When reading Friedman’s essay, I am reminded of the 1832 essay by Thomas R. Dew in which, in his defense of slavery, he posited the claims that slavery was endorsed by God and Christ, that the system of slavery in the south was the most moral and democratic form of government yet devised by man, and that “a merrier being does not exist on the face of the globe than the Negro slave of the United States.” Though superficially well reasoned, the underlying assumptions, like Friedman’s, reveal themselves to be either corrupt and cynical deceptions or self-induced delusions.

Nevertheless, judging from the last thirty years, it is obvious that most corporate boards, most CEO’s, and most of the politicians on both sides of the aisle who are put in and kept in office to do the bidding of corporations subscribe wholeheartedly to this now thoroughly, because concretely and empirically, discredited philosophy of the “free” market.

So, a couple of political ideologues in Texas have been appointed to try to revise history in order to protect the privileged, corporate, economic and ideological interests of the few and to perpetuate the prejudices of the many. Big whoop—that’s par for the course.

However, under no circumstances should they be allowed to succeed. It is up to the rest of us—the true grass roots—those who still cling to rational thought—those who still have hope for a modicum of decency and morality in our society—it is up to us to see that they don’t succeed in further debasing or erasing our truer history and replacing it with one that better suits their wallets or their politics!

You can go here to help the UFW's campaign against removing Thurgood Marshall and Cesar Chavez from the textbooks of Texas.

I have included a video of my "Talking Herstory" to provide a little historical perspective.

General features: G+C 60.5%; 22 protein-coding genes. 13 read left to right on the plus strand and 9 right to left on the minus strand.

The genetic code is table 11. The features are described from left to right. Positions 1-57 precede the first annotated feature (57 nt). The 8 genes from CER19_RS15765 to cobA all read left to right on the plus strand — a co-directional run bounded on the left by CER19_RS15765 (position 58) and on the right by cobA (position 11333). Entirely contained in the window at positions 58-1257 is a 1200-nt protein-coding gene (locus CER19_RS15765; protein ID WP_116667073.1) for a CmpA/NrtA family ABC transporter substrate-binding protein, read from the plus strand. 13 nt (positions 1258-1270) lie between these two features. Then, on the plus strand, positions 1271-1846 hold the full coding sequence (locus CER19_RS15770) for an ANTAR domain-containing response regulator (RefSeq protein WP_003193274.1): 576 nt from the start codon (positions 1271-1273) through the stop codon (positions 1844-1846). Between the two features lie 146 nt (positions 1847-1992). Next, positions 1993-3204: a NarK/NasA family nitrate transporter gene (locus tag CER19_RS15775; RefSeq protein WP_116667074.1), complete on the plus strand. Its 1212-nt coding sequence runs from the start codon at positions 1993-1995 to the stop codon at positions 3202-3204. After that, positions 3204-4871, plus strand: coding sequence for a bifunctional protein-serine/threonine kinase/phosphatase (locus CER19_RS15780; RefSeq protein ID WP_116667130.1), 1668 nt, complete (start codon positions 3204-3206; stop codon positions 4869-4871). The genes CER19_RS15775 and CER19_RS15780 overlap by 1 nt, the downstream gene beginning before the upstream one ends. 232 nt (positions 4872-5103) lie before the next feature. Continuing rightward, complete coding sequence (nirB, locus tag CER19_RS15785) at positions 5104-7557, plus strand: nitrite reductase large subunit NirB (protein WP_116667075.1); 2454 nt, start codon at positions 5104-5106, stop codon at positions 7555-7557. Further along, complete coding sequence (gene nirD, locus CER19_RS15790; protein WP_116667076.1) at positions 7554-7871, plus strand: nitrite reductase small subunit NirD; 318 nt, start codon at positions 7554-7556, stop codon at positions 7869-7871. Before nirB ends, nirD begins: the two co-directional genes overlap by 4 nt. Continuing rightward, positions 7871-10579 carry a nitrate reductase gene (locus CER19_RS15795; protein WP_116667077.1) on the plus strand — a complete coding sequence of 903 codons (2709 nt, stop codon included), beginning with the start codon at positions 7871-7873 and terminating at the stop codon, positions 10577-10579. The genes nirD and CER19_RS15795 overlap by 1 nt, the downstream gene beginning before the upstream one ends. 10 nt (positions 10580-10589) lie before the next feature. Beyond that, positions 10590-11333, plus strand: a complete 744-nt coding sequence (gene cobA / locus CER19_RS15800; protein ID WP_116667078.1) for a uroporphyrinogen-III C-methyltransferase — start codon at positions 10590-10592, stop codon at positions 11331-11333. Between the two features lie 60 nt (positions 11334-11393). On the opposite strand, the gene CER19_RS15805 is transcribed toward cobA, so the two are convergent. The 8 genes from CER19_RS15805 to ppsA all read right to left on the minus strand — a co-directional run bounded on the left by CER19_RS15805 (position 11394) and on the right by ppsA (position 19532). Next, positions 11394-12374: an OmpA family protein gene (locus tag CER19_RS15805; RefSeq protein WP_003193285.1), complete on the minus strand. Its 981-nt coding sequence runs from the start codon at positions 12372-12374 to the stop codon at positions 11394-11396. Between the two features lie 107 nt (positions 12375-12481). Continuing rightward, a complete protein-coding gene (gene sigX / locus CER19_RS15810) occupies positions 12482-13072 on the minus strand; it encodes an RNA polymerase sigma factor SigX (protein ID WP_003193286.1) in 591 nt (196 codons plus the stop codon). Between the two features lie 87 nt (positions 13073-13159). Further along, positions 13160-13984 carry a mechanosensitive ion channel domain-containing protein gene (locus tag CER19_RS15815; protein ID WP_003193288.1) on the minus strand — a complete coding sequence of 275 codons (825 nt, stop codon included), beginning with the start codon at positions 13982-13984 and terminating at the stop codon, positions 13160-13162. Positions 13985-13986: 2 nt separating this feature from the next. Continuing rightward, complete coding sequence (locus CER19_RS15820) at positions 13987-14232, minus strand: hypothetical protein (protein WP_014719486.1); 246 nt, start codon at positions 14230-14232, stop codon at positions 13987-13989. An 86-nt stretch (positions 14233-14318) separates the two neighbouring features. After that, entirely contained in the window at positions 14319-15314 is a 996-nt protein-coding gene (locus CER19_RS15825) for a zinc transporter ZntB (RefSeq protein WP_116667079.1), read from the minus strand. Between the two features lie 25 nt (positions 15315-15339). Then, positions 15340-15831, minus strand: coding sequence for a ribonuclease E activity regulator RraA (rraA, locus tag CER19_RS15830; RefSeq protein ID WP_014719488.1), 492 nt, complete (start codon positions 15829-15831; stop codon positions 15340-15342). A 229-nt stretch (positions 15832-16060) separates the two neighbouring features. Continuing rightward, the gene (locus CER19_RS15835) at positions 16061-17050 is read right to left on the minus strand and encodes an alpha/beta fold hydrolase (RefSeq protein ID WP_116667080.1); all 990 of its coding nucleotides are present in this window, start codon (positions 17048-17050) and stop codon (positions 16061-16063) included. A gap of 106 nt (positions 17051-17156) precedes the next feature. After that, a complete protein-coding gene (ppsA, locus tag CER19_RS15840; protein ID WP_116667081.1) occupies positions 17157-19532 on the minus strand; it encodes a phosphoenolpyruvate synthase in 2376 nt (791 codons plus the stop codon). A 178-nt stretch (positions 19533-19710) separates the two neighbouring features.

Thanks for reading, for listening, for thinking, for acting,
Tim McMullen


  1. Tim, I like this so much you cannot know. This is a flat out, straight ahead version of reality that stings the mind awake. It is the thing about you, capsulated in this write, that makes me glad you are my friend, and proud of you for offering, unabashedly, your intense and intelligent view, opinion, and knowledge on this subject. I say back to you, bravo my friend, bravo.

    Bobby ps I watched the video on myspace bulletins earlier. it was reposted there by scott. it's spot on.

  2. Who could not sigh from a breathe of fresh air after reading this. It is fine to know that amonst the madding crowd that there a men who think like you. Great Vid, by the way, I remember when I read Betty Friedanin the 60's and then "Backlash" by Susan Faludi, and then Friedan again. I shake my head and ask, "What is the problem with this world and us women?" thnks for your song, it sums much up in a few serious yet fun words. Paula

  3. Wow! My first visit here, and I come across this astounding piece. Nicely thought and nicely written. Thanks. I'll be back.

  4. Bobby, Paula and Whiteray—

    Thanks for your kind comments.

    Whiteray, I have been to your excellent blog a number of times, initially because of a posting on Bobby Jameson's blog. You provide a very fine service. Thanks.